Also known as “fire followers,” yellow poppies come with their own set of historical significance and stories. In Greek legend, the poppy was created by the god of sleep to sooth and support the goddess of corn after the loss of her child. The poppies helped to bring her sleep and apparently her sleep made the corn start to grow again. Golden poppies are not only used for the pain that comes with losing a child, they are believed to be healing for anyone suffering pain from love.
I thought any symbolism related to their golden yellow color came from the wildfires but in the Victorian language of flowers yellow poppies represent wealth and success. It makes sense: corn is a source of both food and income. (It makes me wonder if corn and poppies should be companion-planted.)
My Dearhearts Are Overworked and Undervalued
But back to my beloved advocates. The dearhearts. The folks who walk into the wildfires. Circumstances forced me to stop doing the kind of work that brought me together with these human fire poppies on a daily basis. Whether advocating for people impacted by addiction, domestic violence, homelessness, sexual assault, or public health disasters these are the people who step in and guide singed survivors to the resources that will support them in recovering from their particular personal crisis. Typically, these unsung heroes fly below the radar where they can be seriously overworked and undervalued.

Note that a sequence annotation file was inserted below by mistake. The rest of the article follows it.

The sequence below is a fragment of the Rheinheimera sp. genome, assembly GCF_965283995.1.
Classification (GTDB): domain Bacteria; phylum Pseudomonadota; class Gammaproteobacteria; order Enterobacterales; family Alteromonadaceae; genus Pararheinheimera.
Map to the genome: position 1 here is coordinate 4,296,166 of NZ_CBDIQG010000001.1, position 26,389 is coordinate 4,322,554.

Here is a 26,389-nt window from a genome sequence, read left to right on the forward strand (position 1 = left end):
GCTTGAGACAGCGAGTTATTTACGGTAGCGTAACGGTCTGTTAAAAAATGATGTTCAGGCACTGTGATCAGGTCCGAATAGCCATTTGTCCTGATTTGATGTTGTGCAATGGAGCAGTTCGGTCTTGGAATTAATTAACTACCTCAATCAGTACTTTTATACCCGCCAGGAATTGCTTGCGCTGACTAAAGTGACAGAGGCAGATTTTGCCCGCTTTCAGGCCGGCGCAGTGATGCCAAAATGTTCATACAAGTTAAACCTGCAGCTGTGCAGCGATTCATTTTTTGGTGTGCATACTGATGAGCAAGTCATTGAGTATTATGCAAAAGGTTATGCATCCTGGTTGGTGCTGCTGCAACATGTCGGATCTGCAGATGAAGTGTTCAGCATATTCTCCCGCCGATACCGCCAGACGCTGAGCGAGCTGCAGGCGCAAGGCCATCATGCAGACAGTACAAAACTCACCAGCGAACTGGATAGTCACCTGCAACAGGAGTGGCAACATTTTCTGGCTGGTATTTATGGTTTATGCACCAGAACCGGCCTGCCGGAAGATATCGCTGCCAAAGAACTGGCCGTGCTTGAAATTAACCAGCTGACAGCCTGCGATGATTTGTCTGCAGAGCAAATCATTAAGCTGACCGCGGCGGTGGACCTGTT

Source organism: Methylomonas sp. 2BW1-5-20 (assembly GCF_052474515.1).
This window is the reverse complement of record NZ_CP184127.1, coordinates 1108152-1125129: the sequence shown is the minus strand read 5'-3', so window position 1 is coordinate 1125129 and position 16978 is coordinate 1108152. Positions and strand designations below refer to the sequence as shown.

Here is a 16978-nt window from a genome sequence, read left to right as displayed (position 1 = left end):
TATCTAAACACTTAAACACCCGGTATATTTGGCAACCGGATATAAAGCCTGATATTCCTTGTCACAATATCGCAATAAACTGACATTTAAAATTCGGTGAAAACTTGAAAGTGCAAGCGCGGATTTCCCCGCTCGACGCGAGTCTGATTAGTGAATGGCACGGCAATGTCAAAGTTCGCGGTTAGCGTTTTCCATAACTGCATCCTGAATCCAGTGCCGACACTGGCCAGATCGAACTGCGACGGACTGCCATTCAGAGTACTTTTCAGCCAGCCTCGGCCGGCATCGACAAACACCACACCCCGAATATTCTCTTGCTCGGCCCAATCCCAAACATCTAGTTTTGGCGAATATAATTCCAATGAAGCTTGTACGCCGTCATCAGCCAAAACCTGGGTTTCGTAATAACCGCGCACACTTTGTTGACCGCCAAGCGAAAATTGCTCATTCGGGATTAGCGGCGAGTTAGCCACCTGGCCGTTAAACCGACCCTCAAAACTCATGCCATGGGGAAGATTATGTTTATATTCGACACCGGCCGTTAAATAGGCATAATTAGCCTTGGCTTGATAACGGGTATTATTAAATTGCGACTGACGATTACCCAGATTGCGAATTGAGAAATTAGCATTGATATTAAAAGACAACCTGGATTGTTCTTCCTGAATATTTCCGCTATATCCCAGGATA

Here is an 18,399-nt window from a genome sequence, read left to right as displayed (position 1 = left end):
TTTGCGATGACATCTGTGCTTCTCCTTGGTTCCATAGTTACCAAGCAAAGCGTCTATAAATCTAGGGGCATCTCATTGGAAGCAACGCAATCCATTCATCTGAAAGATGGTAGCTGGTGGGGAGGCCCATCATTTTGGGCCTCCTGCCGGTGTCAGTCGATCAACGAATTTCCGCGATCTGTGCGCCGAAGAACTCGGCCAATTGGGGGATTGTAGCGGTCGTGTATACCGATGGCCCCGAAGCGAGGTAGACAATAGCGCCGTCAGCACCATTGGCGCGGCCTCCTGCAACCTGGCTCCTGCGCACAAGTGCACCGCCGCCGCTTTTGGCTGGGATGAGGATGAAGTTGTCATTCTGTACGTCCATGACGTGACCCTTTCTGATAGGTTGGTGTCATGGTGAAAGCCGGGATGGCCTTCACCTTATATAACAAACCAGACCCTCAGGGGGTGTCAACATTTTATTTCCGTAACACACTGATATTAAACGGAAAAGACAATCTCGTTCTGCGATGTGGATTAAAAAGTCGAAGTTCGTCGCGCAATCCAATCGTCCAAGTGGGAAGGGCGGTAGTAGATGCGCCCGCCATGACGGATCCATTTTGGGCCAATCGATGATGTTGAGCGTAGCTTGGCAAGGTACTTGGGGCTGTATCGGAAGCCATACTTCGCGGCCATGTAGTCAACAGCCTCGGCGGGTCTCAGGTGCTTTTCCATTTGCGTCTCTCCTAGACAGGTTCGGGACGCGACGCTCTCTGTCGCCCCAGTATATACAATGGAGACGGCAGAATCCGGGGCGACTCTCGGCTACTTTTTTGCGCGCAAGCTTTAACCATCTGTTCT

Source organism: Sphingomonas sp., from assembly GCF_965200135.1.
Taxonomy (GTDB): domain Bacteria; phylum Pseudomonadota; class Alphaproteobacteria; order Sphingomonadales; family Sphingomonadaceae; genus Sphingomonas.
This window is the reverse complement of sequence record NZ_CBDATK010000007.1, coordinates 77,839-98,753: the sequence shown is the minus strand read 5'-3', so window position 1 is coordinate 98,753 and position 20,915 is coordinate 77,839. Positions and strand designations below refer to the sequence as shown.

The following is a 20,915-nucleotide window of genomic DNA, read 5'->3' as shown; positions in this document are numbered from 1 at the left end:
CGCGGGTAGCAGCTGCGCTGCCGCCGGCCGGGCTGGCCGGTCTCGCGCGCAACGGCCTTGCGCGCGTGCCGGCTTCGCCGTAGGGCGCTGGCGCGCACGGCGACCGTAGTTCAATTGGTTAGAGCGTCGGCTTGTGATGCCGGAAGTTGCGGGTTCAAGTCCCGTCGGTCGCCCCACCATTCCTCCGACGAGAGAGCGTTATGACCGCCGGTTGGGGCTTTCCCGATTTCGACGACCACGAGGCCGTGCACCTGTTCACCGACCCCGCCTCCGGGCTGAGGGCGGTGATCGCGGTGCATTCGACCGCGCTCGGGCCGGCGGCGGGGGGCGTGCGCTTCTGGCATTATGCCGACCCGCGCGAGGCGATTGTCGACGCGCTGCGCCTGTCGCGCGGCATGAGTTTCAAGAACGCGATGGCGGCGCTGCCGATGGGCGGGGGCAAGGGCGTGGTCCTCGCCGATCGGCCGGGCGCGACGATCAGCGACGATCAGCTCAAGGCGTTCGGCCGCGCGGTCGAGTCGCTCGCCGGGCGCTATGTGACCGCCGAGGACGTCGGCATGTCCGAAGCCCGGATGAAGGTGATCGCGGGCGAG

Through an odd series of circumstances, I developed a close friendship with a younger advocate. Smart and committed, she eventually pulled together a team to form a non-profit called Self Care for Advocates where “we advocate for advocates.” (I say “we” because I am honored to serve on the Board.)
I appreciate the fact that the group is taking time to build a healthy support structure for volunteers and staff — a portion of each of our meetings focuses on things that have gone wrong at other agencies and what we need to do to make sure it doesn’t happen at SCFA. The team she has pulled together is phenomenal but all work way too hard and struggle to lead by example. (And, yes… sometimes I Mom them.)
They are inspiring in so many ways. They are the beautiful flowers that show up in the burn zones, bringing peace and comfort to survivors.
It’s easy to tweet about this.It is through the window of knowing and loving those advocates I’ve learned about the fire poppies. The blossoms only last a few days. Click To Tweet A story about disasters if full of other stories: firefighters, EMTs, docs, nurses, and advocates — the first responders who run toward the dangers when everyone else is running away. Click To Tweet
Want to help Self Care for Advocates grow? Here are three specific things you can do today.
1 – Join our support group on Facebook and encourage other advocates to do the same.
2 – Message me with with names of people, businesses, and foundations that might be interesting in partnering with us.
3 – Donate. (Just so you know, all of our board members are required to make a “meaningful personal financial contribution.” You sure won’t be alone.